What is Oregano?
Oregano is an herb with olive-green leaves and purple flowers. It grows 1-3 feet tall and is closely related to mint, thyme, marjoram, basil, sage, and lavender.
Oregano is native to warm western and southwestern Europe and the Mediterranean region. Turkey is one of the largest exporters of oregano. It now grows on most continents and under a variety of conditions. Countries known for producing high-quality oregano essential oils include Greece, Israel, and Turkey.
Outside of the U.S. and Europe, plants referred to as "oregano" may be other species of Origanum, or other members of the Lamiaceae family.
Oregano is taken by mouth respiratory tract disorders such as coughs, asthma, allergies, croup, and bronchitis. It is also taken by mouth for stomach disorders such as heartburn, bloating, and parasites. Oregano is also taken by mouth for painful menstrual cramps, rheumatoid arthritis, urinary tract disorders including urinary tract infections (UTIs), headaches, diabetes, bleeding after having a tooth pulled, heart conditions, and high cholesterol.
Oregano oil is applied to the skin for skin conditions including acne, athlete's foot, dandruff, canker sores, warts, wounds, ringworm, rosacea, and psoriasis; as well as for insect and spider bites, gum disease, toothaches, muscle and joint pain, and varicose veins. Oregano oil is also applied to the skin as an insect repellent.
In foods and beverages, oregano is used as a culinary spice and a food preservative.
Insufficient Evidence to Rate Effectiveness for...
- Parasites in the intestines. Some early research shows that taking 200 mg of a specific oregano leaf oil product (ADP, Biotics Research Corporation, Rosenberg, Texas) by mouth three times daily with meals for 6 weeks can kill certain types of parasites; however, these parasites usually do not require medical treatment.
- Wound healing. Early research suggests that applying an oregano extract to the skin twice daily for up to 14 days after a minor skin surgery might reduce the risk of infection and improve scars.
- Athlete's foot.
- Bleeding disorders.
- Heart conditions.
- High cholesterol.
- Indigestion and bloating.
- Muscle and joint pain.
- Painful menstrual periods.
- Urinary tract infections (UTI).
- Varicose veins.
- Other conditions.
More evidence is needed to rate oregano for these uses.
How does Oregano work?
Oregano contains chemicals that might help reduce cough and spasms. Oregano also might help digestion by increasing bile flow and fighting against some bacteria, viruses, fungi, intestinal worms, and other parasites.
Are there safety concerns?
Oregano leaf and oregano oil are LIKELY SAFE when taken in amounts commonly found in food. Oregano leaf is POSSIBLY SAFE when taken by mouth or applied to the skin appropriately as medicine. Mild side effects include stomach upset. Oregano might also cause an allergic reaction in people who have an allergy to plants in the Lamiaceae family. Oregano oil should not be applied to the skin in concentrations greater than 1% as this might cause irritation.
Special Precautions & Warnings:
Pregnancy and breast-feeding: Oregano is POSSIBLY UNSAFE when taken by mouth in medicinal amounts during pregnancy. There is concern that taking oregano in amounts larger than food amounts might cause miscarriage. There is not enough reliable information about the safety of taking oregano if you are breast feeding. Stay on the safe side and avoid use.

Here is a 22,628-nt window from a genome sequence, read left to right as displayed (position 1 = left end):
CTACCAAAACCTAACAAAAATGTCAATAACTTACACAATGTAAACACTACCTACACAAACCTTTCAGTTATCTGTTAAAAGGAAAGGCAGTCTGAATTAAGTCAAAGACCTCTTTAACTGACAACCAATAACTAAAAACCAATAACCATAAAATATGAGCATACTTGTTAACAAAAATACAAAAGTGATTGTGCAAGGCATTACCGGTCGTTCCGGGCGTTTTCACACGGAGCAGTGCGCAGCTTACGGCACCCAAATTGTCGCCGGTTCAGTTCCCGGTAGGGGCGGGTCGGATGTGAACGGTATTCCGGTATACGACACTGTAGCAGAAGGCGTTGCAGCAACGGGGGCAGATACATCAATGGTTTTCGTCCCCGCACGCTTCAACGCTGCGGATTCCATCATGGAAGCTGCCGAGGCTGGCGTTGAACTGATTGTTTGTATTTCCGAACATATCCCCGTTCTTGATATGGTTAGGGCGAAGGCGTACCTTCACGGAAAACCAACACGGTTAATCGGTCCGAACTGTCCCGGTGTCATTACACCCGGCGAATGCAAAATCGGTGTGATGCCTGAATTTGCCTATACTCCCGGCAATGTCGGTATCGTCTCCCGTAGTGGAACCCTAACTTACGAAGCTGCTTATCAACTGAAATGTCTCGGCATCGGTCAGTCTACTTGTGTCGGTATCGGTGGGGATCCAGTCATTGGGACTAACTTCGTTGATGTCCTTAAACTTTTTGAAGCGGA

Bleeding disorders: Oregano might increase the risk of bleeding in people with bleeding disorders.
Allergies: Oregano can cause reactions in people allergic to Lamiaceae family plants, including basil, hyssop, lavender, marjoram, mint, and sage.
Diabetes: Oregano might lower blood sugar levels. People with diabetes should use oregano cautiously.
Surgery: Oregano might increase the risk of bleeding. People who use oregano should stop 2 weeks before surgery.
Are there any interactions with medications?
Medications for diabetes (Antidiabetes drugs)Interaction Rating: Moderate Be cautious with this combination.Talk with your health provider.
Oregano might decrease blood sugar. Diabetes medications are used to lower blood sugar. In theory, taking some medications for diabetes along with oregano might cause your blood sugar to go too low. Monitor your blood sugar closely. The dose of your diabetes medication might need to be changed.
Some medications used for diabetes include glimepiride (Amaryl), glyburide (DiaBeta, Glynase PresTab, Micronase), insulin, metformin (Glucophage), pioglitazone (Actos), rosiglitazone (Avandia), and others..
Medications that slow blood clotting (Anticoagulant / Antiplatelet drugs)Interaction Rating: Moderate Be cautious with this combination.Talk with your health provider.
Oregano might slow blood clotting. In theory, taking oregano along with medications that also slow clotting might increase the chances of bruising and bleeding.
Some medications that slow blood clotting include aspirin, clopidogrel (Plavix), dabigatran (Pradaxa), dalteparin (Fragmin), enoxaparin (Lovenox), heparin, warfarin (Coumadin), and others..
Dosing considerations for Oregano.
The appropriate dose of oregano depends on several factors such as the user's age, health, and several other conditions. At this time there is not enough scientific information to determine an appropriate range of doses for oregano (in children/in adults). Keep in mind that natural products are not always necessarily safe and dosages can be important. Be sure to follow relevant directions on product labels and consult your pharmacist or physician or other healthcare professional before using.